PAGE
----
Hog’s Head is the name of the little island flanking the eastern entrance into Ballinskelligs Bay. Often the name Hog’s Head is used for the entire peninsula that protrudes into the sea of Ballinskelligs Bay, between Waterville and Caherdaniel. Even the new golf course outside Waterville is named similarly. About time to check it out so!
The furthest point on the small peninsula you can reach by land is a hill called Reenearagh. A small country road takes you all the way to the foot of this small hill (162 meters tall), first on its northern side overlooking Ballinskelligs Bay, after which it crosses over to Hog’s Head southern side with views towards Derrynane and the Beara peninsula. Just above the point where the road crosses sides, you’ll find the remains of the Napoleonic-era military barracks. The resemblance with the barracks on Bolus Head, on the other side of Ballinskelligs Bay, is striking.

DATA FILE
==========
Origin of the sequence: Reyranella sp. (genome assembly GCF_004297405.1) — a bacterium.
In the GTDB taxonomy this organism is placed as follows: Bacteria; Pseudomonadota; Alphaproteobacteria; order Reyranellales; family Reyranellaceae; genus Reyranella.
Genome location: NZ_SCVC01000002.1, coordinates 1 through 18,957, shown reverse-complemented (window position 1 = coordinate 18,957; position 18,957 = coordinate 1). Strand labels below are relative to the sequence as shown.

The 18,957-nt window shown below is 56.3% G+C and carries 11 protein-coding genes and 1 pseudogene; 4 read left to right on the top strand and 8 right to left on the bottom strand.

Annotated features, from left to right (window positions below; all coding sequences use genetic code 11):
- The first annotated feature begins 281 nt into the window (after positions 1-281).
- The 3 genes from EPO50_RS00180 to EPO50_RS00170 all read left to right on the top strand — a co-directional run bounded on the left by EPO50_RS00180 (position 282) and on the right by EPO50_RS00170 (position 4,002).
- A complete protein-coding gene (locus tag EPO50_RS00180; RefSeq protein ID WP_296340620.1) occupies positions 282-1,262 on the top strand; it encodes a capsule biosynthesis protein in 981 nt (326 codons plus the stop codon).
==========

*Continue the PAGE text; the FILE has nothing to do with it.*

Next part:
I started my little walk just after Baslickane bridge outside Waterville, which resulted in a handy 14km roundtrip over quiet tarmacked roads, with a little climb through grassland up towards the top of Reenearagh. The views were phenomenal: along Balinskelligs Bay you can see Waterville, Reenroe and Bolus Head and mountain clearly. The iconic Skellig Islands were clear as day on the horizon between the tips of Bolus and Hog’s Head. And the southern side of Hog’s Head offers vistas towards Derrynane, Deenish and Scariff Islands and the Beara peninsula in the distance.
On the way back I took in a small detour and turned right after the slipway at Rinneen. This extra little loop adds maybe a mile but leads past the Loher Stone fort, which was reconstructed in the recent past. Whilst called a fort, it was actually a reinforced farmstead with large 2m tall outer walls and two houses within its confines. This website has a good virtual tour of the place should you be interested. It’s worth checking out “for real” as well though!